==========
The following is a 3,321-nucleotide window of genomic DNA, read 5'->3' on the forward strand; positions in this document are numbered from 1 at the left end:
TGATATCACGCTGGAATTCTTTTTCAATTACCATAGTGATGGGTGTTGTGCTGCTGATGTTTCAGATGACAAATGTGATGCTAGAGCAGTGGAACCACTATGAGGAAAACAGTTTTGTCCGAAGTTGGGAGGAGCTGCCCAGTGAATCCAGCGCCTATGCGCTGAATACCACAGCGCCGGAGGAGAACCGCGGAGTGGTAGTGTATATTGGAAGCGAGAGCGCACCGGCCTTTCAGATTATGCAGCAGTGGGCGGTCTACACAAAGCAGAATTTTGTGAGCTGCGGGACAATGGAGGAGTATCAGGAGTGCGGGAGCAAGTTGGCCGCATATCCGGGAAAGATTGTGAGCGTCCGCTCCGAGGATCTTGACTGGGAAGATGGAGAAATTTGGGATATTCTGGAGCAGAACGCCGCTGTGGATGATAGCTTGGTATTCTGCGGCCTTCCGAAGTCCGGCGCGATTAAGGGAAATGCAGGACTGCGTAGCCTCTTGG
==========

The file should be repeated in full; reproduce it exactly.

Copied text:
The following is a 3,321-nucleotide window of genomic DNA, read 5'->3' on the forward strand; positions in this document are numbered from 1 at the left end:
TGATATCACGCTGGAATTCTTTTTCAATTACCATAGTGATGGGTGTTGTGCTGCTGATGTTTCAGATGACAAATGTGATGCTAGAGCAGTGGAACCACTATGAGGAAAACAGTTTTGTCCGAAGTTGGGAGGAGCTGCCCAGTGAATCCAGCGCCTATGCGCTGAATACCACAGCGCCGGAGGAGAACCGCGGAGTGGTAGTGTATATTGGAAGCGAGAGCGCACCGGCCTTTCAGATTATGCAGCAGTGGGCGGTCTACACAAAGCAGAATTTTGTGAGCTGCGGGACAATGGAGGAGTATCAGGAGTGCGGGAGCAAGTTGGCCGCATATCCGGGAAAGATTGTGAGCGTCCGCTCCGAGGATCTTGACTGGGAAGATGGAGAAATTTGGGATATTCTGGAGCAGAACGCCGCTGTGGATGATAGCTTGGTATTCTGCGGCCTTCCGAAGTCCGGCGCGATTAAGGGAAATGCAGGACTGCGTAGCCTCTTGG